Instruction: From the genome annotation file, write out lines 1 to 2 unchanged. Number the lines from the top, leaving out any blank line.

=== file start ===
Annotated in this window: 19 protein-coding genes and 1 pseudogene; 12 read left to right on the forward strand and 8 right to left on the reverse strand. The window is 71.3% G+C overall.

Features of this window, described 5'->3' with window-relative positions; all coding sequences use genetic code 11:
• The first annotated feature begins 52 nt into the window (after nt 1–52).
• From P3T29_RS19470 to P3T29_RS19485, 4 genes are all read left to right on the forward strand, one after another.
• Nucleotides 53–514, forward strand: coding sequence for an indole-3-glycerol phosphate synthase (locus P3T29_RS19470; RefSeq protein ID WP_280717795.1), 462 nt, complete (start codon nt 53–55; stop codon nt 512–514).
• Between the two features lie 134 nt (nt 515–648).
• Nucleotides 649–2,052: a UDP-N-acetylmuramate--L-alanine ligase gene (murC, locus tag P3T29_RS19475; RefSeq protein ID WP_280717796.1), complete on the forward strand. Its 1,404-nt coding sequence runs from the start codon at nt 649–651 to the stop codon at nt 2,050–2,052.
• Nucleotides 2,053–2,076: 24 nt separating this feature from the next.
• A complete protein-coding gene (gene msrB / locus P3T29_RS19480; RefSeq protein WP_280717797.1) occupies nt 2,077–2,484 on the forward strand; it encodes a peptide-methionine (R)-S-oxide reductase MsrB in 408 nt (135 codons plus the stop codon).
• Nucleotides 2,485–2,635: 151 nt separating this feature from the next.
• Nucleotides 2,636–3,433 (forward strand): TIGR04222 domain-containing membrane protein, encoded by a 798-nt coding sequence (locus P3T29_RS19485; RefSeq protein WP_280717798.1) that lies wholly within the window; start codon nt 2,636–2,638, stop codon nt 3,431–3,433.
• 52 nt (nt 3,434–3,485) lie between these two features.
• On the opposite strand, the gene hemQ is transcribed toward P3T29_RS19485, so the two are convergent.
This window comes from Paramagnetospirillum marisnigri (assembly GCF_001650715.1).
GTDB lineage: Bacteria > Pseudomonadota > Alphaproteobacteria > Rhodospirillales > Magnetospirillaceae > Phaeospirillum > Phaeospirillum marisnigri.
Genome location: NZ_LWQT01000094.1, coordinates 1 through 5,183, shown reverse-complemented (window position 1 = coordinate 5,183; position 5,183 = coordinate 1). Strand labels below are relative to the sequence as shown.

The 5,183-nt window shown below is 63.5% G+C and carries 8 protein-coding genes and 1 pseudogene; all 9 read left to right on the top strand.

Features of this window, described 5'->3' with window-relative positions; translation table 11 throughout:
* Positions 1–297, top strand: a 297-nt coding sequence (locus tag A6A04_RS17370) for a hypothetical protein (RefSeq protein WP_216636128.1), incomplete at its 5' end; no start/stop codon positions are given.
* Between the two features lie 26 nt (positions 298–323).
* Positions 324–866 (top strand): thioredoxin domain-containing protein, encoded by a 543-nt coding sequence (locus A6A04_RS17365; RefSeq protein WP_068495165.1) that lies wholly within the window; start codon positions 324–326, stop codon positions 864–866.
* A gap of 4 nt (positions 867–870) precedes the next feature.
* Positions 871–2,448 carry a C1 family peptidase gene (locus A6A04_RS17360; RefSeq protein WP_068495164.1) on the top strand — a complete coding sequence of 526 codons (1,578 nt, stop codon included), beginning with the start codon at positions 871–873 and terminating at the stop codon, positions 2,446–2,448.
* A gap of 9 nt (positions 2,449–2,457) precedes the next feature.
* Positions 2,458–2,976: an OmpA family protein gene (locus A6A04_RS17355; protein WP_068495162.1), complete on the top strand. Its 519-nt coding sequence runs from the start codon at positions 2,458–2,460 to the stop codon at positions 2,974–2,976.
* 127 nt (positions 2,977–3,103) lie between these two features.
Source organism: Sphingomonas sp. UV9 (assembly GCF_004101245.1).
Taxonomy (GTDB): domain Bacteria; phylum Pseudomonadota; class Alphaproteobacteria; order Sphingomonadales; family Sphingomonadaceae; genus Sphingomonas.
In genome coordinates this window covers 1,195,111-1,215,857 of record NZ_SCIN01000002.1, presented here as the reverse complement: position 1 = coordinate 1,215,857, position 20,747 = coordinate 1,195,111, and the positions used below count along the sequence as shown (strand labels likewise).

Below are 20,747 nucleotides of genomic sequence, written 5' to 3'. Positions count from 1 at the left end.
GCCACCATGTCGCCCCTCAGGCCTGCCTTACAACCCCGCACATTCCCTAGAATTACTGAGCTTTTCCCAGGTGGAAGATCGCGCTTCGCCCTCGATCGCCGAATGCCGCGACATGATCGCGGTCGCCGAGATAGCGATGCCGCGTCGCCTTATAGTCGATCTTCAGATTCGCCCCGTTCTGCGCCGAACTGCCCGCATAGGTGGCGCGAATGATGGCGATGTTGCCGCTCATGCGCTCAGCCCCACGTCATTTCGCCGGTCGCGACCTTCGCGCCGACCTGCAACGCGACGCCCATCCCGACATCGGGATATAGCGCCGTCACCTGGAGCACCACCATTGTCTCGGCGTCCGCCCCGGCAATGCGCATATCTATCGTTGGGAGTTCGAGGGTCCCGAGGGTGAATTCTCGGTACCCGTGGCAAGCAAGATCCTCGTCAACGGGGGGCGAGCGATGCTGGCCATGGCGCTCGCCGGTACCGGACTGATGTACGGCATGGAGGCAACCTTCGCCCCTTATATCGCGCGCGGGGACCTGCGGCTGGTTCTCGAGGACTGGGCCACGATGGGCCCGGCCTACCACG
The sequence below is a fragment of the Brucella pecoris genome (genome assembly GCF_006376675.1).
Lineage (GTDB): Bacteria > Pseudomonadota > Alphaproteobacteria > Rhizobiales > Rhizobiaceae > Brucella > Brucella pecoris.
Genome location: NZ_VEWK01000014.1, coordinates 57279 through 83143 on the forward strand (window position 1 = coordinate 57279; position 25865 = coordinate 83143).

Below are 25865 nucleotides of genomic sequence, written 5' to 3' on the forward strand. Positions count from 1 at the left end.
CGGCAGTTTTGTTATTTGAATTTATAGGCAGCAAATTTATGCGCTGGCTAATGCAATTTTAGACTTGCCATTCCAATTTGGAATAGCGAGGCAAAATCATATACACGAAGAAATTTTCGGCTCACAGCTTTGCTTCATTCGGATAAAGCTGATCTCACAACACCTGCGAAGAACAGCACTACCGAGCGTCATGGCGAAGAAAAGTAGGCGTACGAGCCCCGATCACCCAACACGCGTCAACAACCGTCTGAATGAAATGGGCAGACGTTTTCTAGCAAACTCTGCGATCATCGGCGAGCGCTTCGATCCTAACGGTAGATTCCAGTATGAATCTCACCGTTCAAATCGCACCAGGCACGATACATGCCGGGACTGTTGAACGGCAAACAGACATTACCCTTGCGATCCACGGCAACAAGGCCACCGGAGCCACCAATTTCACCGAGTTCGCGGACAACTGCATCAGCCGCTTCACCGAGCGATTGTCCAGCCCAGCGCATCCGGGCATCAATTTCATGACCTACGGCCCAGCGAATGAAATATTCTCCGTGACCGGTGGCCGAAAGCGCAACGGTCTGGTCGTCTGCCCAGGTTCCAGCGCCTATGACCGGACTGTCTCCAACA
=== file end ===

Annotated in this window: 19 protein-coding genes and 1 pseudogene; 12 read left to right on the forward strand and 8 right to left on the reverse strand. The window is 71.3% G+C overall.

Features of this window, described 5'->3' with window-relative positions; all coding sequences use genetic code 11: